Here are the risks as shelling continues at the Zaporizhzhia Nuclear Power Plant.

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Repeated shelling inside the Zaporizhzhia Nuclear Power Plant complex over the past seven days has revived concerns of a nuclear accident.

The Ukrainians have accused the Russians of directing strikes there to cut off energy supplies to other cities and to try to discredit the Ukrainian military in the world’s eyes. The Russians say Ukraine is doing the shelling.

Both sides would suffer if a meltdown occurred and spread radioactive material.

While they are designed to withstand a range of risk — from a plane crashing into the facility to natural disasters — no operating nuclear power plant has ever been in the middle of active fighting, and this one was not designed with the threat of cruise missiles in mind.

There are several main concerns.

The concrete shell of the site’s six reactors offer strong protection, as was the case when the No. 1 reactor was struck in March, officials say. More worrying is the chance that a power transformer is hit by shelling, raising the risk of a fire.

Ukrainian officials have accused Russia of hiding dozens of military vehicles with an unknown amount of munitions on the premises of at least two reactors. If a fire were to break out at the power transformers and the electric network was taken offline, that could cause a breakdown of the plant’s cooling system and lead to a catastrophic meltdown, said Edwin Lyman, a nuclear power expert at the Union of Concerned Scientists, a private group in Cambridge, Mass.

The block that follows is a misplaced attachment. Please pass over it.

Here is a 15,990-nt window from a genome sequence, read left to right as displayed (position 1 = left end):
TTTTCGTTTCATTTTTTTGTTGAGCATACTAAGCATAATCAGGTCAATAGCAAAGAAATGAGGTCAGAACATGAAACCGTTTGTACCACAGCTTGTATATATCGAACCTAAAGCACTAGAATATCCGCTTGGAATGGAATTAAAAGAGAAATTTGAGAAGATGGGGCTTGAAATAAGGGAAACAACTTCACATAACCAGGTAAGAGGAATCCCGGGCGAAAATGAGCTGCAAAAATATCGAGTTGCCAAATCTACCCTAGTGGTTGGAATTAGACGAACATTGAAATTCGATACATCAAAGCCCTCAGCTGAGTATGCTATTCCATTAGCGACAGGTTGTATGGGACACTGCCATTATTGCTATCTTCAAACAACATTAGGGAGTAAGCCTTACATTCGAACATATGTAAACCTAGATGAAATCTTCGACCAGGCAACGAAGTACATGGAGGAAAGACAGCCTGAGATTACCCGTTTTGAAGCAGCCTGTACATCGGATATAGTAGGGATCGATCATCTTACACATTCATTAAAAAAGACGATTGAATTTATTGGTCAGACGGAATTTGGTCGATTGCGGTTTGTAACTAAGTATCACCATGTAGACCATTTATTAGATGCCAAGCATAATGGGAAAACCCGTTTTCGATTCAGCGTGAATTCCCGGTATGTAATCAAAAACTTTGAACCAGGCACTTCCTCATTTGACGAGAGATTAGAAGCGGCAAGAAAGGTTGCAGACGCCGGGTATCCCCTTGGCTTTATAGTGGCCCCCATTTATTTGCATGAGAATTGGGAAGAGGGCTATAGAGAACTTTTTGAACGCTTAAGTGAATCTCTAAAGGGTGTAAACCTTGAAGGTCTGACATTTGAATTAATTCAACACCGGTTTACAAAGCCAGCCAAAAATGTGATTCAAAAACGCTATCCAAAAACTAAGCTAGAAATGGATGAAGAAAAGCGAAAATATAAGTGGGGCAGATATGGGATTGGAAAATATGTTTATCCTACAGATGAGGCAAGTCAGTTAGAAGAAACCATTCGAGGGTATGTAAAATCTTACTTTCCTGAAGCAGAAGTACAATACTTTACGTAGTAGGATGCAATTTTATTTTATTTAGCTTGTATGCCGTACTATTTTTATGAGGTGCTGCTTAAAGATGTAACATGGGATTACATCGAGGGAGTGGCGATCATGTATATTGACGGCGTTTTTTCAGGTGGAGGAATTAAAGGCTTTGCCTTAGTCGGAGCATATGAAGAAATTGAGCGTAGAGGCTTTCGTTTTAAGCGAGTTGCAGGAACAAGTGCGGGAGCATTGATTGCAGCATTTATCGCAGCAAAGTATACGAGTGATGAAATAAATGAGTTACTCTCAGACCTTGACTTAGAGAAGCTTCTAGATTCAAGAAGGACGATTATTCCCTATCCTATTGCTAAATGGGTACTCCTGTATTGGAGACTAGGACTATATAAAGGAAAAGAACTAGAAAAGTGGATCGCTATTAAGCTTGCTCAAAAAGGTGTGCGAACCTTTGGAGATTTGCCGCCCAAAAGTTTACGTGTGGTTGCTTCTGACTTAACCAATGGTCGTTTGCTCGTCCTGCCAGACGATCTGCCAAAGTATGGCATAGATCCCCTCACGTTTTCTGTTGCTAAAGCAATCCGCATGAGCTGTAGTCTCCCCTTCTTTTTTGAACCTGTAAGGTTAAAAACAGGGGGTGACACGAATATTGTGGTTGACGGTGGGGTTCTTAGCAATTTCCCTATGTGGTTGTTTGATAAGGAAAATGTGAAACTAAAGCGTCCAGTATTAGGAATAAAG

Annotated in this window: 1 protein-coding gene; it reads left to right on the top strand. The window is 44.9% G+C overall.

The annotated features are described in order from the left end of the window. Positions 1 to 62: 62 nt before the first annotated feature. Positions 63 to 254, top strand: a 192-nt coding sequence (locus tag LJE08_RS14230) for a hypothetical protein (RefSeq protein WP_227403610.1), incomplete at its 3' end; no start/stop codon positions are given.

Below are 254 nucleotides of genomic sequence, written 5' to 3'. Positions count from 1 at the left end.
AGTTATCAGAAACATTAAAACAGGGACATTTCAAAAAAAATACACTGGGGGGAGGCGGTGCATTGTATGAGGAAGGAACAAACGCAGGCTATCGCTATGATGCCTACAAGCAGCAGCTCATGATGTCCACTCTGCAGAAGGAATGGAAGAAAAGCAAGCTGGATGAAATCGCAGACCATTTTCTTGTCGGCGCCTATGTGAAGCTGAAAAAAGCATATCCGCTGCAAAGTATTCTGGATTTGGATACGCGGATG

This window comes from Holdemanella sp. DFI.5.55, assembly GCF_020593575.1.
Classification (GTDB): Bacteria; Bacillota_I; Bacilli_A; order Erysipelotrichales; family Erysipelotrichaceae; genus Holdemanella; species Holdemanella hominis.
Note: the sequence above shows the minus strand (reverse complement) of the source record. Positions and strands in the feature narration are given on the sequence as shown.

He noted that the loss of coolant during the Fukushima accident in Japan in 2011 resulted in three reactors undergoing some degree of core meltdown.

If the cooling is interrupted, Dr. Lyman said, the nuclear fuel could become hot enough to melt in a matter of hours. Eventually, it could melt through the steel reactor vessel and even the outer containment structure, releasing radioactive material.

According to Ukrainian officials, a shell hit a power transformer at the No. 6 reactor at the same time the No. 1 reactor was struck. It did not explode, according to Ukrainian officials.

Dr. Lyman said the threat would decrease in the case of a military strike on the dry spent-fuel storage area next to Zaporizhzhia’s reactors. While used fuel can still be dangerously hot for years, it quickly loses much of its radioactivity, making any breach less threatening — although it if were hit by a shell or missile the radioactive particles would spread in the air.

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